Carolina Panthers’ final preseason game has meaning, say coach, players
This is the time of year when we complain that the national media dislikes and disrespects the Carolina Panthers.
Those of us in and around Charlotte know that our Panthers are going to have a big season. They’ve looked good winning three exhibition games, and in the most important of them against New England, they dominated. The Panthers are fast on offense, faster on defense and why isn’t anybody picking them?
Peruse the picks. This is how Sports Illustrated sees the NFC South: Atlanta 12-4; New Orleans 11-5; Carolina 7-9; Tampa Bay 5-11.
Pete Prisco of CBS Sports, a brave man who on July 23 picked the outcome of every game this season, came up with similar results: Atlanta 12-4; New Orleans 11-5; Carolina 7-9; Tampa Bay 6-10.
ESPN forecast how every NFL team could attain 10 victories, and how many really would. The number of games NFC South teams would win: New Orleans 10.1; Atlanta 9.1; Carolina 7.4; Tampa Bay 7.2.
At 7.4, the Panthers ranked 21st in the NFL, one place behind the Oakland Raiders and one place in front of the Indianapolis Colts.
What about the sports books, where people make their living coming up with a number that will entice fans to bet?
Sports books offer a wager that’s always tempting. You bet the over-under on how many games a team will win. You think a team is better than the number the sports book offers, you bet on the team to exceed it. You think a team is not as good, you bet that it won’t.
At BetDDS.com, these are the over-under numbers in the NFC South: Atlanta 9.5; New Orleans 9.5; Carolina 8; Tampa Bay 7.5.
You see Carolina’s exhibitions, and you maybe you see the Panthers in camp, and think, “What is everybody else looking at? What do they see that I don’t?” The more appropriate question is: “What do I see that they don’t?”
Prognostications are based on information and instincts. It’s no secret that since the beginning of time, the Panthers have never had a winning record in back-to-back seasons. The message might be sewn in small thread on their uniforms. Last season they went 11-5.
But there’s another factor. Outsiders rarely like Carolina quarterback Cam Newton as much as you do. Who are the best passers in the NFL? I’d contend Aaron Rodgers of Green Bay, Tom Brady of New England and Drew Brees of New Orleans.
They are much more accurate than Newton. You know that. Their passes are less likely to sail over a receiver’s head and more likely to settle into a receiver’s hands. They are much more conventional than Newton.
Newton, however, offers two qualities the others don’t. He has a bigger arm. And he can and will and should move. The idea that Newton shouldn’t run has always been silly. Perhaps, at 29, Newton should run less. But he’s big, and he’s strong, and he can move. That movement, that ability to run, offsets some of the advantages other quarterbacks have.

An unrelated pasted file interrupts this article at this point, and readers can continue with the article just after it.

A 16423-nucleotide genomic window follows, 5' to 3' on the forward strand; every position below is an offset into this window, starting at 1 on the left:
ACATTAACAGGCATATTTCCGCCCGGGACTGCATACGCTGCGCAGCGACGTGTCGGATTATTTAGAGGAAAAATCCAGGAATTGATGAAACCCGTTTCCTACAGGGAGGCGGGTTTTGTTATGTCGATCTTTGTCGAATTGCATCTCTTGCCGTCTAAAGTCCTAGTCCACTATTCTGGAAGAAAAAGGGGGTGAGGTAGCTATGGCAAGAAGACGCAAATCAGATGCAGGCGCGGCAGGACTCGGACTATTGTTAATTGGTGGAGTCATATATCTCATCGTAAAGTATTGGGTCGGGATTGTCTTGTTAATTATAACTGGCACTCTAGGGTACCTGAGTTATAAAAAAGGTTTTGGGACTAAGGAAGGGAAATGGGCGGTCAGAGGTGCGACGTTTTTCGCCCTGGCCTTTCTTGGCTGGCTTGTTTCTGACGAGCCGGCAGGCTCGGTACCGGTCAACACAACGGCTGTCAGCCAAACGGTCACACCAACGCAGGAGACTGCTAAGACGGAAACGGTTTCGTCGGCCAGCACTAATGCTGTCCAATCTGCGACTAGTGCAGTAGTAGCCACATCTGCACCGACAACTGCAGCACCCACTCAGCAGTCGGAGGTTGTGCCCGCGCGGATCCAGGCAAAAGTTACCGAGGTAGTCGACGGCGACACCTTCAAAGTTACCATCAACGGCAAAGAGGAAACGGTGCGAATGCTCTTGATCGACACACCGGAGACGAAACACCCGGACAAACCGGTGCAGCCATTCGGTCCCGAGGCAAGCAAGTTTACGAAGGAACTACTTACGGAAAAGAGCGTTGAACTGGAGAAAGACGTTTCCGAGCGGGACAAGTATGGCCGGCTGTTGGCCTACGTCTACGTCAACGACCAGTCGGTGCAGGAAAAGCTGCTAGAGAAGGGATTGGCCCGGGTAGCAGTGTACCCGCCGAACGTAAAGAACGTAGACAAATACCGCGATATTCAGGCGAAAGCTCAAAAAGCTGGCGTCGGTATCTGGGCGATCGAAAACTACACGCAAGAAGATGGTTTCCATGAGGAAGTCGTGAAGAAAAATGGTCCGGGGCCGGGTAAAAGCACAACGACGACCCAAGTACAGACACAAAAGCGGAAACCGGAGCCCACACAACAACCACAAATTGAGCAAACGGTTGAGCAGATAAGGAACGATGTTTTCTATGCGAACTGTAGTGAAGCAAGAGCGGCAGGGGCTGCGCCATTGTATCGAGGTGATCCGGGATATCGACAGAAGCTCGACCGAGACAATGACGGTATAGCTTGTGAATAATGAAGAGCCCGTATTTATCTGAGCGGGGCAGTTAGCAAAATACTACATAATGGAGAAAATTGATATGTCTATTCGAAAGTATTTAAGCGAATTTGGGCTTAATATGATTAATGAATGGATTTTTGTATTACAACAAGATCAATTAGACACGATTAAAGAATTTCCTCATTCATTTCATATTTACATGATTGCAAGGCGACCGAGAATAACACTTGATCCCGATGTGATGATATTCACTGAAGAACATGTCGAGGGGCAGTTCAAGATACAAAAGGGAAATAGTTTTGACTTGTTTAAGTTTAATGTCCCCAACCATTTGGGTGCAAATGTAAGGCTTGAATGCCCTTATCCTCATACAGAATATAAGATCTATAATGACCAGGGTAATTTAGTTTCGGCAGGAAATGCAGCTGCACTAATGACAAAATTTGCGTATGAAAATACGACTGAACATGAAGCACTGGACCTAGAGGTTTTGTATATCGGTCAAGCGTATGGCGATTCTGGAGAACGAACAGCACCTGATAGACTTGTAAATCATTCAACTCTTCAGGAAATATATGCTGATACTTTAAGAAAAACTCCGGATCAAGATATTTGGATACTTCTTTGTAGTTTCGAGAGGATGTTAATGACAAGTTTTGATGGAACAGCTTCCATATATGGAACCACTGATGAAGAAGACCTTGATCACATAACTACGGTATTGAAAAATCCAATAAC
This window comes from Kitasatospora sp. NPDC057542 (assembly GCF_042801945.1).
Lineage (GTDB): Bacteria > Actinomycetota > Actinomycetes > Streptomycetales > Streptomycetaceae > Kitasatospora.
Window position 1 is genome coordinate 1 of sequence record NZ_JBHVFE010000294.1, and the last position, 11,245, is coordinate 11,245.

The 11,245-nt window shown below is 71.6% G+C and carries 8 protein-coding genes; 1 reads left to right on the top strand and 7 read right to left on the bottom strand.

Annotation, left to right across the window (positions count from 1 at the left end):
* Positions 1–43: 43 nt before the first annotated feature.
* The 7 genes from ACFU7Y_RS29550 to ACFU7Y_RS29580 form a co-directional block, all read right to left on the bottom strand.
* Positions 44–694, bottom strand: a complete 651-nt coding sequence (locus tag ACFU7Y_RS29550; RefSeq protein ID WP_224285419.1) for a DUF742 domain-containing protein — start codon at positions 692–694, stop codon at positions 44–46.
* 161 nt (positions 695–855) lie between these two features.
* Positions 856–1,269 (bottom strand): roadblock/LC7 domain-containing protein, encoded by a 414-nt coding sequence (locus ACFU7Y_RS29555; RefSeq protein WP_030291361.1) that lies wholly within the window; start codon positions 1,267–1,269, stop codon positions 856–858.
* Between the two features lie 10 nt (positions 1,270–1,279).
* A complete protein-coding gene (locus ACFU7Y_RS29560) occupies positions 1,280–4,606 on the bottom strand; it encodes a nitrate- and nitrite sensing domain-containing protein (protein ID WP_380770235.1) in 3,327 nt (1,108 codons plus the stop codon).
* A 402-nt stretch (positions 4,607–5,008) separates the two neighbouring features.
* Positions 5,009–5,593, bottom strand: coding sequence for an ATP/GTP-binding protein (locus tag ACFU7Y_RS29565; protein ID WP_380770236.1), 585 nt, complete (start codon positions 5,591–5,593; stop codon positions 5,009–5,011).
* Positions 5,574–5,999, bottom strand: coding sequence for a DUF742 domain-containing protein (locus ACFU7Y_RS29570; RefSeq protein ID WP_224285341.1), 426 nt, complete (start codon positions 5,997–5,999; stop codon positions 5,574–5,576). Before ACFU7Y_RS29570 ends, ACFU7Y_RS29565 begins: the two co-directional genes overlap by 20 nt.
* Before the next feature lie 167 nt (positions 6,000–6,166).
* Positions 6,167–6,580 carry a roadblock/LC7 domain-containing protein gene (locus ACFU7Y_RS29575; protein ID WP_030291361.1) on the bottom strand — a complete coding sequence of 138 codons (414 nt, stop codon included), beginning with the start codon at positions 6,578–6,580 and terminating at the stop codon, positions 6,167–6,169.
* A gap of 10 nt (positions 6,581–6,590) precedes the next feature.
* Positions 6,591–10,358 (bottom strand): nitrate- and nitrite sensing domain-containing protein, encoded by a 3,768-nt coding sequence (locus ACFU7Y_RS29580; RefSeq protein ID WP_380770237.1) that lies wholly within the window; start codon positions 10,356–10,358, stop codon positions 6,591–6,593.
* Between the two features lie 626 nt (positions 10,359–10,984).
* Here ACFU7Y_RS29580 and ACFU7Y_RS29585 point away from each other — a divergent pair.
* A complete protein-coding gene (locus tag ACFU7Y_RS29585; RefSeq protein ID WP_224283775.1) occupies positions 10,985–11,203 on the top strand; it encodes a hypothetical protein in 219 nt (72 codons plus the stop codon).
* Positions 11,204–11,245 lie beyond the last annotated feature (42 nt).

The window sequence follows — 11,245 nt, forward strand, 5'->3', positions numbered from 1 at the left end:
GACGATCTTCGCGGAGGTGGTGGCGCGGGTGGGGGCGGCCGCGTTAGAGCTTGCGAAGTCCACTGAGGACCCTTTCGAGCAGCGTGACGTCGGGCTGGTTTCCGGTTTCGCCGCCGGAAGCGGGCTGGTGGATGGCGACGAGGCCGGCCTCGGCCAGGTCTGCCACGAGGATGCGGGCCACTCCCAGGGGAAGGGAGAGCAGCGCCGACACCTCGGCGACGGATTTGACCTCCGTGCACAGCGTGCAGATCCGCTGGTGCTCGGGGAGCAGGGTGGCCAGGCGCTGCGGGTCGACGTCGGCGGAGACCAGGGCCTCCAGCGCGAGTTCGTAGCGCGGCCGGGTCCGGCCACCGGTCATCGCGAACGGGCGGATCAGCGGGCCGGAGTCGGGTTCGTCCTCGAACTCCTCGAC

Also – and this applies to most quarterback leaders – Newton doesn’t complain about blocking. He doesn’t criticize his offensive line. When he gets pounded, he says he needs to do his job better. For a quarterback that accepts the blame, those big men will do anything.
An ESPN panel ranked the NFL’s top 100 players. Carolina linebacker Luke Kuechly, the highest ranked Panther, was No. 16.
Brees of New Orleans was No. 6, Atlanta quarterback Matt Ryan 21 and Newton 63. Newton was one position behind San Francisco quarterback Jimmy Garappolo, who became a starter late last season, and one position in front of Atlanta center Alex Mack.
Garappolo has started seven games in his career, two for New England and, last season, five for the 49ers. He’s 7-0. You know how announcers like to say, “All he does is win?” (It’s not true because they also eat and drink and date and raise families and shoot pool and hang out.) But that’s not going to stop the announcers. They can say that all Garappollo does is win at least until Sept. 9, when the 49ers open the season in Minnesota.
Pro Football Focus, an 11-year-old site that applies analytics, and emphasizes the objective and not the subjective, assesses every play that every player plays in every game.
PFF gives Newton a grade of 77.6. If 77.6 were a letter grade, it would be a C. C is average.
I don’t believe that Newton is average. I believe he does things other quarterbacks can’t or won’t. I think his running is invaluable and that this season he has more to work with offensively than he has since he was slinging passes to Steve Smith and Ted Ginn Jr. He has a new offensive coordinator, Norv Turner, who might introduce new ways to better negotiate a game.
I also think that New Orleans and Atlanta, and the quarter of the Carolina schedule they claim, are loaded. If the Panthers played in the AFC, I could see them with a pretty record. They don’t.
Unlike the outside agitators, I don’t see the Panthers going 7-9. I don’t see them losing more games than they win.
I made my prediction in this space last week. I have Carolina going 8-8.